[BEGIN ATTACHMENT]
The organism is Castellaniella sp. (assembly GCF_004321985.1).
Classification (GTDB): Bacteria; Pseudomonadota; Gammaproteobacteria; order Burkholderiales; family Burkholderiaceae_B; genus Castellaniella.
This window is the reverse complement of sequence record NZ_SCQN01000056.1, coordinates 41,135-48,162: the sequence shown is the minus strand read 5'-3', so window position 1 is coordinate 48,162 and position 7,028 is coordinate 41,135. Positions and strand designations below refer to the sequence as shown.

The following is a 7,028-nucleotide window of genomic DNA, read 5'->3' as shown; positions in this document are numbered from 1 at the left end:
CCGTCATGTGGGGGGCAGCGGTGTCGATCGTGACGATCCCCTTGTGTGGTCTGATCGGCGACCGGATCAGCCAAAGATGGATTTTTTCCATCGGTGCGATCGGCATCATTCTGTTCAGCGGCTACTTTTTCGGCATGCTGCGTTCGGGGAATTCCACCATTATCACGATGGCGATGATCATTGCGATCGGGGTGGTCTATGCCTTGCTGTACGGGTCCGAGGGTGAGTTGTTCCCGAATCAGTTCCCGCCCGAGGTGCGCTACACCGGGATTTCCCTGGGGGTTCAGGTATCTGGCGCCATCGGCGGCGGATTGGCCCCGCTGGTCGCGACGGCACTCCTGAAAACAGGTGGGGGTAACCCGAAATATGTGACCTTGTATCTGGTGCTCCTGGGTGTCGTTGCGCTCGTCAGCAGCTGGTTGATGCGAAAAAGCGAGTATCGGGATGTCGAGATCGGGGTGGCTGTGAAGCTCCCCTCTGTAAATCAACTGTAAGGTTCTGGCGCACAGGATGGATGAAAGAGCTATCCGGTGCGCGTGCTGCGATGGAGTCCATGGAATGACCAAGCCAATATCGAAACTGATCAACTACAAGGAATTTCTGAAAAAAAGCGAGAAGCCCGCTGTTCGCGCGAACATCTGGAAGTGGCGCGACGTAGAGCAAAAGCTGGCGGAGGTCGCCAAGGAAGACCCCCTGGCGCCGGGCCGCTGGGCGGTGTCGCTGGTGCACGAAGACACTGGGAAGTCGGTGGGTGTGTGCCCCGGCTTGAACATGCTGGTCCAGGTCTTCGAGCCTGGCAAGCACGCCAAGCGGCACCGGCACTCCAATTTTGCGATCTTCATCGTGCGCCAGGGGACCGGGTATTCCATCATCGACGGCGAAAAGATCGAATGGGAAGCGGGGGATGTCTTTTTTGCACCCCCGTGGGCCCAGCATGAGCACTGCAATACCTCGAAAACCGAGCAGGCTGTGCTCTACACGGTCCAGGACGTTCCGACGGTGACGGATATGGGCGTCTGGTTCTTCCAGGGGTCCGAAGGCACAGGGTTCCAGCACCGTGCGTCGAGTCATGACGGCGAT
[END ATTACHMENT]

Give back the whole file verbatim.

The organism is Castellaniella sp. (assembly GCF_004321985.1).
Classification (GTDB): Bacteria; Pseudomonadota; Gammaproteobacteria; order Burkholderiales; family Burkholderiaceae_B; genus Castellaniella.
This window is the reverse complement of sequence record NZ_SCQN01000056.1, coordinates 41,135-48,162: the sequence shown is the minus strand read 5'-3', so window position 1 is coordinate 48,162 and position 7,028 is coordinate 41,135. Positions and strand designations below refer to the sequence as shown.

The following is a 7,028-nucleotide window of genomic DNA, read 5'->3' as shown; positions in this document are numbered from 1 at the left end:
CCGTCATGTGGGGGGCAGCGGTGTCGATCGTGACGATCCCCTTGTGTGGTCTGATCGGCGACCGGATCAGCCAAAGATGGATTTTTTCCATCGGTGCGATCGGCATCATTCTGTTCAGCGGCTACTTTTTCGGCATGCTGCGTTCGGGGAATTCCACCATTATCACGATGGCGATGATCATTGCGATCGGGGTGGTCTATGCCTTGCTGTACGGGTCCGAGGGTGAGTTGTTCCCGAATCAGTTCCCGCCCGAGGTGCGCTACACCGGGATTTCCCTGGGGGTTCAGGTATCTGGCGCCATCGGCGGCGGATTGGCCCCGCTGGTCGCGACGGCACTCCTGAAAACAGGTGGGGGTAACCCGAAATATGTGACCTTGTATCTGGTGCTCCTGGGTGTCGTTGCGCTCGTCAGCAGCTGGTTGATGCGAAAAAGCGAGTATCGGGATGTCGAGATCGGGGTGGCTGTGAAGCTCCCCTCTGTAAATCAACTGTAAGGTTCTGGCGCACAGGATGGATGAAAGAGCTATCCGGTGCGCGTGCTGCGATGGAGTCCATGGAATGACCAAGCCAATATCGAAACTGATCAACTACAAGGAATTTCTGAAAAAAAGCGAGAAGCCCGCTGTTCGCGCGAACATCTGGAAGTGGCGCGACGTAGAGCAAAAGCTGGCGGAGGTCGCCAAGGAAGACCCCCTGGCGCCGGGCCGCTGGGCGGTGTCGCTGGTGCACGAAGACACTGGGAAGTCGGTGGGTGTGTGCCCCGGCTTGAACATGCTGGTCCAGGTCTTCGAGCCTGGCAAGCACGCCAAGCGGCACCGGCACTCCAATTTTGCGATCTTCATCGTGCGCCAGGGGACCGGGTATTCCATCATCGACGGCGAAAAGATCGAATGGGAAGCGGGGGATGTCTTTTTTGCACCCCCGTGGGCCCAGCATGAGCACTGCAATACCTCGAAAACCGAGCAGGCTGTGCTCTACACGGTCCAGGACGTTCCGACGGTGACGGATATGGGCGTCTGGTTCTTCCAGGGGTCCGAAGGCACAGGGTTCCAGCACCGTGCGTCGAGTCATGACGGCGAT